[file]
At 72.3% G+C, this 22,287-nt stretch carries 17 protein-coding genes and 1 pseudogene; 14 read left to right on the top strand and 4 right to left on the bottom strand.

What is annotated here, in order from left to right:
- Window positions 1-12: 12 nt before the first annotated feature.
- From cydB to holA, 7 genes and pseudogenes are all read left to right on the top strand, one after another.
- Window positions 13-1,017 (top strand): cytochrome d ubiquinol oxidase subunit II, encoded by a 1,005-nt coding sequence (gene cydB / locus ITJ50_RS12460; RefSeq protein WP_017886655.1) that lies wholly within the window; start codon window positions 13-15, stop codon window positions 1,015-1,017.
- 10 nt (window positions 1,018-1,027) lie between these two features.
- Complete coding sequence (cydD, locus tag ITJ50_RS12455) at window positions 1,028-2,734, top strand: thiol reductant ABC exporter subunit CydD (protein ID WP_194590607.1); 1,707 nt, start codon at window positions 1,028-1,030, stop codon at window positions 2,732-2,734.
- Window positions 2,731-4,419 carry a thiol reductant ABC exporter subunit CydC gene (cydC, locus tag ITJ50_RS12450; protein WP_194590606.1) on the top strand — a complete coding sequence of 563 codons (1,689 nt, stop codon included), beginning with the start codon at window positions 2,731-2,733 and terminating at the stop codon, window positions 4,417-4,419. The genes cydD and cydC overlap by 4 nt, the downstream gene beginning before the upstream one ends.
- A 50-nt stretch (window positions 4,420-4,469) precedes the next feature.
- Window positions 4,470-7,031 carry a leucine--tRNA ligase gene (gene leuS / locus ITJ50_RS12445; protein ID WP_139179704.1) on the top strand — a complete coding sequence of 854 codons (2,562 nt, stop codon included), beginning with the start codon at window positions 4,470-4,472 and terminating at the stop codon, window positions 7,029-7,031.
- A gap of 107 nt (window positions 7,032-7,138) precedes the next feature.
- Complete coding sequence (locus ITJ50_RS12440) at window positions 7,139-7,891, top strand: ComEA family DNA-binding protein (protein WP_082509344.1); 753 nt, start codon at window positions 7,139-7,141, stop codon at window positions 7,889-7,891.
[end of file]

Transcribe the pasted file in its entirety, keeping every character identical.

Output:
At 72.3% G+C, this 22,287-nt stretch carries 17 protein-coding genes and 1 pseudogene; 14 read left to right on the top strand and 4 right to left on the bottom strand.

What is annotated here, in order from left to right:
- Window positions 1-12: 12 nt before the first annotated feature.
- From cydB to holA, 7 genes and pseudogenes are all read left to right on the top strand, one after another.
- Window positions 13-1,017 (top strand): cytochrome d ubiquinol oxidase subunit II, encoded by a 1,005-nt coding sequence (gene cydB / locus ITJ50_RS12460; RefSeq protein WP_017886655.1) that lies wholly within the window; start codon window positions 13-15, stop codon window positions 1,015-1,017.
- 10 nt (window positions 1,018-1,027) lie between these two features.
- Complete coding sequence (cydD, locus tag ITJ50_RS12455) at window positions 1,028-2,734, top strand: thiol reductant ABC exporter subunit CydD (protein ID WP_194590607.1); 1,707 nt, start codon at window positions 1,028-1,030, stop codon at window positions 2,732-2,734.
- Window positions 2,731-4,419 carry a thiol reductant ABC exporter subunit CydC gene (cydC, locus tag ITJ50_RS12450; protein WP_194590606.1) on the top strand — a complete coding sequence of 563 codons (1,689 nt, stop codon included), beginning with the start codon at window positions 2,731-2,733 and terminating at the stop codon, window positions 4,417-4,419. The genes cydD and cydC overlap by 4 nt, the downstream gene beginning before the upstream one ends.
- A 50-nt stretch (window positions 4,420-4,469) precedes the next feature.
- Window positions 4,470-7,031 carry a leucine--tRNA ligase gene (gene leuS / locus ITJ50_RS12445; protein ID WP_139179704.1) on the top strand — a complete coding sequence of 854 codons (2,562 nt, stop codon included), beginning with the start codon at window positions 4,470-4,472 and terminating at the stop codon, window positions 7,029-7,031.
- A gap of 107 nt (window positions 7,032-7,138) precedes the next feature.
- Complete coding sequence (locus ITJ50_RS12440) at window positions 7,139-7,891, top strand: ComEA family DNA-binding protein (protein WP_082509344.1); 753 nt, start codon at window positions 7,139-7,141, stop codon at window positions 7,889-7,891.